Why more crackpot policy should not concern buy-to-let investors
The government has put Section 21 in the dock. It is pulling no punches in its attempts to abolish no-fault repossession. Like an outclassed boxer, Section 21 is on the ropes. Soon, the rope will be round its neck. But does this mean that a landlord’s ability to remove a tenant will be strangled?
Why landlords love Section 21
Section 21 provides a route to easier eviction of a tenant. It is called ‘no fault’ because it doesn’t require the landlord to prove a reason for repossessing the property. It is a swift, relatively hassle-free way of gaining possession of your property, and the most common route to repossession.
Why the government wants to abolish Section 21
The government wants tenants to feel more secure in their homes, free from the threat of being thrown out for no reason. Sounds reasonable, but it could backfire on the government (like so many of their actions do).
If Section 21 is abolished, then you will need to prove that there is a ‘concrete, evidenced reason already in law’ to bring a tenancy to a close.
Why abolishing Section 21 could backfire
Has the government really thought this through? Its own data shows that the average tenancy length is longer than four years. Nine out of 10 tenancies are ended by the tenant, and not the landlord. This is hard ‘concrete, evidenced reason’ for kicking Section 21 into touch.
Landlords don’t want to evict tenants. They want a good landlord/tenant relationship that benefits both parties. Every time a tenant leaves – whoever’s decision it was – it invariably leads to a void period. And void periods cost money – not the way to profit from a buy-to-let investment.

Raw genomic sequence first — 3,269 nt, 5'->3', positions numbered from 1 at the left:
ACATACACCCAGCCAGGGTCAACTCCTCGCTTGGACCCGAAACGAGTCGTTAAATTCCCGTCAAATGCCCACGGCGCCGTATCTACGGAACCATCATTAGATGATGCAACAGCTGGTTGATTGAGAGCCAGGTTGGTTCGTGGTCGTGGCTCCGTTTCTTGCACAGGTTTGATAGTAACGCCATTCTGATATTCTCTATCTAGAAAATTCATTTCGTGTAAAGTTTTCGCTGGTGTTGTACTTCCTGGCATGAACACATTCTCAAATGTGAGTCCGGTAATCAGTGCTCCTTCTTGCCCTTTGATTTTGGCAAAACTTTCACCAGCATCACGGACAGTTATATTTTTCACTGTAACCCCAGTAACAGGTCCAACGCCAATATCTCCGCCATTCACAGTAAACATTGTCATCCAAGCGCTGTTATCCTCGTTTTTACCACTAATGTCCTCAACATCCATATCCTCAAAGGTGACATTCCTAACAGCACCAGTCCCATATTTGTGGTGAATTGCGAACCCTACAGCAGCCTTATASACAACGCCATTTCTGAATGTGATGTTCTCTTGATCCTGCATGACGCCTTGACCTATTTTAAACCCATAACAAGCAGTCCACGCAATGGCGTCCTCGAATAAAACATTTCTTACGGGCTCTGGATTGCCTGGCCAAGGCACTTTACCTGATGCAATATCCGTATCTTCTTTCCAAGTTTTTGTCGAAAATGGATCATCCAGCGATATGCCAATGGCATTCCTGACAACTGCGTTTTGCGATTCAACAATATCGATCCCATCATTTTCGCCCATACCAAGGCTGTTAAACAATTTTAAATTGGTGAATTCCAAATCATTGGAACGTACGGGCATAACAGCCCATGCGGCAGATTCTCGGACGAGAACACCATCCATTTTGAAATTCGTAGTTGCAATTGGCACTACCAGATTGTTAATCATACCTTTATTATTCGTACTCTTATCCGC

Section 21 enables landlords to remove bad tenants with less fuss and cost than other methods of eviction (such as Section 8, which the government has said will need to be reviewed). Take away this ability to remove tenants more easily, and the government risks:
- Prospective buy-to-let investors deciding against investing, because if they needed to sell they may not be able to easily
- Some existing landlords who have suffered a nightmare tenant may decide to sell up to avoid a worse experience in the future
This could further limit the supply of properties in the private rented sector and drive rental prices up. In addition, before the ban comes into force, any landlords considering using Section 21s may bring their plans forward. If this happens, the market could be flooded with more tenants looking for vacant properties.
What are the reasons to evict without a Section 21 notice?
If Section 21 is knocked out with a killer punch from the government, it doesn’t mean you cannot get shot of bad tenants. Valid grounds for eviction of tenants include:
- The tenant is in arrears of more than eight weeks
- The tenant consistently pays their rent late
- The mortgage company is repossessing the property from the landlord
- The terms of the tenancy agreement have been broken by the tenant
- The landlord wishes to make repairs or renovations (though there must be suitable alternative accommodation for the tenant)
- The tenant undertakes anti-social or illegal behaviour
- The tenant has damaged the property beyond normal wear and tear
- The tenant provided false information to obtain the property
If Section 21 is abolished, it will send shivers down the spines of some investors. In reality, abolishment will affect very few. Only one in 10 tenancies are ended by the landlord. Many of these are ended amicably. Very few tenancies are ended in acrimonious circumstances, and the average length of a tenancy is more than four years.
It’s more crackpot regulatory change by a crackpot government. Sent to try us, but there are still ways to evict a bad tenant.
If you are concerned by the potential death of Section 21, give us a call at +44 0 1522 503 717 or send us an email. We’d love to hear your concerns, and we’re here to help. We make property management effortless.
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